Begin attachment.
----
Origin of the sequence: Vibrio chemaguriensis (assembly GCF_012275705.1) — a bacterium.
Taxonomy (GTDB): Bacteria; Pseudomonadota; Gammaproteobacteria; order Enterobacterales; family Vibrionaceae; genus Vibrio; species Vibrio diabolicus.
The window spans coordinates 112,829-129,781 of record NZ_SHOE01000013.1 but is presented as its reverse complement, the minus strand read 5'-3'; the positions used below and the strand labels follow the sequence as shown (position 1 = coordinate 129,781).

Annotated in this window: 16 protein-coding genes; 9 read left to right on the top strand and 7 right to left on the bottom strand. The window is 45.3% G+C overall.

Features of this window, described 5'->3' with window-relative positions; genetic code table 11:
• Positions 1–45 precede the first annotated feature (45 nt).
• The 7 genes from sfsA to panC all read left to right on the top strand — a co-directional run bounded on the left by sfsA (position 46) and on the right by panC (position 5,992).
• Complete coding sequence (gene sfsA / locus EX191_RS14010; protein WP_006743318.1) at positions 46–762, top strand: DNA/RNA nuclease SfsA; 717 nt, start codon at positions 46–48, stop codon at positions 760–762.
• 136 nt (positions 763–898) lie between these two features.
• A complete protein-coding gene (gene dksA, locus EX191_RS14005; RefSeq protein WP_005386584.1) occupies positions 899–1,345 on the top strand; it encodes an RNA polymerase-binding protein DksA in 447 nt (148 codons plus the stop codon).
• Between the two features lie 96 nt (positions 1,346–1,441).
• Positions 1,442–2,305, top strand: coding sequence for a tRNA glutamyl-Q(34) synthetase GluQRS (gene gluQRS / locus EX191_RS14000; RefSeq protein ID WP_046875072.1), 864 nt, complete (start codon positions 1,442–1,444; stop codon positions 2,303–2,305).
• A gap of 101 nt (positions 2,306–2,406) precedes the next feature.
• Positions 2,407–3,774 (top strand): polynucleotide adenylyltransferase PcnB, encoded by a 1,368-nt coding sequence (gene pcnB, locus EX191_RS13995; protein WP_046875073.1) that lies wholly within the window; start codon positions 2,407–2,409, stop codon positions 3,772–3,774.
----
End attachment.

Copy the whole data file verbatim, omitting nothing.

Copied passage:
Origin of the sequence: Vibrio chemaguriensis (assembly GCF_012275705.1) — a bacterium.
Taxonomy (GTDB): Bacteria; Pseudomonadota; Gammaproteobacteria; order Enterobacterales; family Vibrionaceae; genus Vibrio; species Vibrio diabolicus.
The window spans coordinates 112,829-129,781 of record NZ_SHOE01000013.1 but is presented as its reverse complement, the minus strand read 5'-3'; the positions used below and the strand labels follow the sequence as shown (position 1 = coordinate 129,781).

Annotated in this window: 16 protein-coding genes; 9 read left to right on the top strand and 7 right to left on the bottom strand. The window is 45.3% G+C overall.

Features of this window, described 5'->3' with window-relative positions; genetic code table 11:
• Positions 1–45 precede the first annotated feature (45 nt).
• The 7 genes from sfsA to panC all read left to right on the top strand — a co-directional run bounded on the left by sfsA (position 46) and on the right by panC (position 5,992).
• Complete coding sequence (gene sfsA / locus EX191_RS14010; protein WP_006743318.1) at positions 46–762, top strand: DNA/RNA nuclease SfsA; 717 nt, start codon at positions 46–48, stop codon at positions 760–762.
• 136 nt (positions 763–898) lie between these two features.
• A complete protein-coding gene (gene dksA, locus EX191_RS14005; RefSeq protein WP_005386584.1) occupies positions 899–1,345 on the top strand; it encodes an RNA polymerase-binding protein DksA in 447 nt (148 codons plus the stop codon).
• Between the two features lie 96 nt (positions 1,346–1,441).
• Positions 1,442–2,305, top strand: coding sequence for a tRNA glutamyl-Q(34) synthetase GluQRS (gene gluQRS / locus EX191_RS14000; RefSeq protein ID WP_046875072.1), 864 nt, complete (start codon positions 1,442–1,444; stop codon positions 2,303–2,305).
• A gap of 101 nt (positions 2,306–2,406) precedes the next feature.
• Positions 2,407–3,774 (top strand): polynucleotide adenylyltransferase PcnB, encoded by a 1,368-nt coding sequence (gene pcnB, locus EX191_RS13995; protein WP_046875073.1) that lies wholly within the window; start codon positions 2,407–2,409, stop codon positions 3,772–3,774.